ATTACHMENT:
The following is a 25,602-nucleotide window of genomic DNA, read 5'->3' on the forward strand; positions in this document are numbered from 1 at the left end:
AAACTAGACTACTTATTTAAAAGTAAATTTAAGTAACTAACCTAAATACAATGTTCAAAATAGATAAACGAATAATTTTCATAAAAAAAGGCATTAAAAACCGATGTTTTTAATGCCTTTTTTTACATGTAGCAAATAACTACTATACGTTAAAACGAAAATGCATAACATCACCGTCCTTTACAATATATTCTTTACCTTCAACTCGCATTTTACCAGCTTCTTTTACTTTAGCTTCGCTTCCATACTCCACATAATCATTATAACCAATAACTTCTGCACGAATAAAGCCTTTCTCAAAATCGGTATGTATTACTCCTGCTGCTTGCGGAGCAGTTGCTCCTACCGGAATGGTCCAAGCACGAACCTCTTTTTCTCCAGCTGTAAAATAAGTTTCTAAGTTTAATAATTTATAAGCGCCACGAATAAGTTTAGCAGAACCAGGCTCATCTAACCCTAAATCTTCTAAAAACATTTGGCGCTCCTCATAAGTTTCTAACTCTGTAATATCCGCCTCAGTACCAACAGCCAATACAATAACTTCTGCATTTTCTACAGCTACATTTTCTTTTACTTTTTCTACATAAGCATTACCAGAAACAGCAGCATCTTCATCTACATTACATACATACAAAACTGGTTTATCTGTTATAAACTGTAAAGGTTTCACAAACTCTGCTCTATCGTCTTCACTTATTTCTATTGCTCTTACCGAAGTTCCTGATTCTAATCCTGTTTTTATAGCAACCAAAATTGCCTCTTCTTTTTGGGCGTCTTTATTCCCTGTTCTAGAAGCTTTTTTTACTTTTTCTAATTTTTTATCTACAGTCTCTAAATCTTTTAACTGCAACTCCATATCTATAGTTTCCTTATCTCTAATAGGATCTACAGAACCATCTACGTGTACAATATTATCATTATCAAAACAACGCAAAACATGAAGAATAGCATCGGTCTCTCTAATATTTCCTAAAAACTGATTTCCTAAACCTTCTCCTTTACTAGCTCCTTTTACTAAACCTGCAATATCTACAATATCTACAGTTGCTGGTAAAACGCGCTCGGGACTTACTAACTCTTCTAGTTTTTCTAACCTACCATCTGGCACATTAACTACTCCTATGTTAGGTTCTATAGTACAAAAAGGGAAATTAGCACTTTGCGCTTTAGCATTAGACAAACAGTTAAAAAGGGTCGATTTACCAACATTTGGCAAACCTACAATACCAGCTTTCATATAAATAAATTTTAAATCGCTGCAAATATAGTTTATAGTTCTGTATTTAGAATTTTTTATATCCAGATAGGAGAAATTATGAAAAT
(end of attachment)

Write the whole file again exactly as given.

The following is a 25,602-nucleotide window of genomic DNA, read 5'->3' on the forward strand; positions in this document are numbered from 1 at the left end:
AAACTAGACTACTTATTTAAAAGTAAATTTAAGTAACTAACCTAAATACAATGTTCAAAATAGATAAACGAATAATTTTCATAAAAAAAGGCATTAAAAACCGATGTTTTTAATGCCTTTTTTTACATGTAGCAAATAACTACTATACGTTAAAACGAAAATGCATAACATCACCGTCCTTTACAATATATTCTTTACCTTCAACTCGCATTTTACCAGCTTCTTTTACTTTAGCTTCGCTTCCATACTCCACATAATCATTATAACCAATAACTTCTGCACGAATAAAGCCTTTCTCAAAATCGGTATGTATTACTCCTGCTGCTTGCGGAGCAGTTGCTCCTACCGGAATGGTCCAAGCACGAACCTCTTTTTCTCCAGCTGTAAAATAAGTTTCTAAGTTTAATAATTTATAAGCGCCACGAATAAGTTTAGCAGAACCAGGCTCATCTAACCCTAAATCTTCTAAAAACATTTGGCGCTCCTCATAAGTTTCTAACTCTGTAATATCCGCCTCAGTACCAACAGCCAATACAATAACTTCTGCATTTTCTACAGCTACATTTTCTTTTACTTTTTCTACATAAGCATTACCAGAAACAGCAGCATCTTCATCTACATTACATACATACAAAACTGGTTTATCTGTTATAAACTGTAAAGGTTTCACAAACTCTGCTCTATCGTCTTCACTTATTTCTATTGCTCTTACCGAAGTTCCTGATTCTAATCCTGTTTTTATAGCAACCAAAATTGCCTCTTCTTTTTGGGCGTCTTTATTCCCTGTTCTAGAAGCTTTTTTTACTTTTTCTAATTTTTTATCTACAGTCTCTAAATCTTTTAACTGCAACTCCATATCTATAGTTTCCTTATCTCTAATAGGATCTACAGAACCATCTACGTGTACAATATTATCATTATCAAAACAACGCAAAACATGAAGAATAGCATCGGTCTCTCTAATATTTCCTAAAAACTGATTTCCTAAACCTTCTCCTTTACTAGCTCCTTTTACTAAACCTGCAATATCTACAATATCTACAGTTGCTGGTAAAACGCGCTCGGGACTTACTAACTCTTCTAGTTTTTCTAACCTACCATCTGGCACATTAACTACTCCTATGTTAGGTTCTATAGTACAAAAAGGGAAATTAGCACTTTGCGCTTTAGCATTAGACAAACAGTTAAAAAGGGTCGATTTACCAACATTTGGCAAACCTACAATACCAGCTTTCATATAAATAAATTTTAAATCGCTGCAAATATAGTTTATAGTTCTGTATTTAGAATTTTTTATATCCAGATAGGAGAAATTATGAAAAT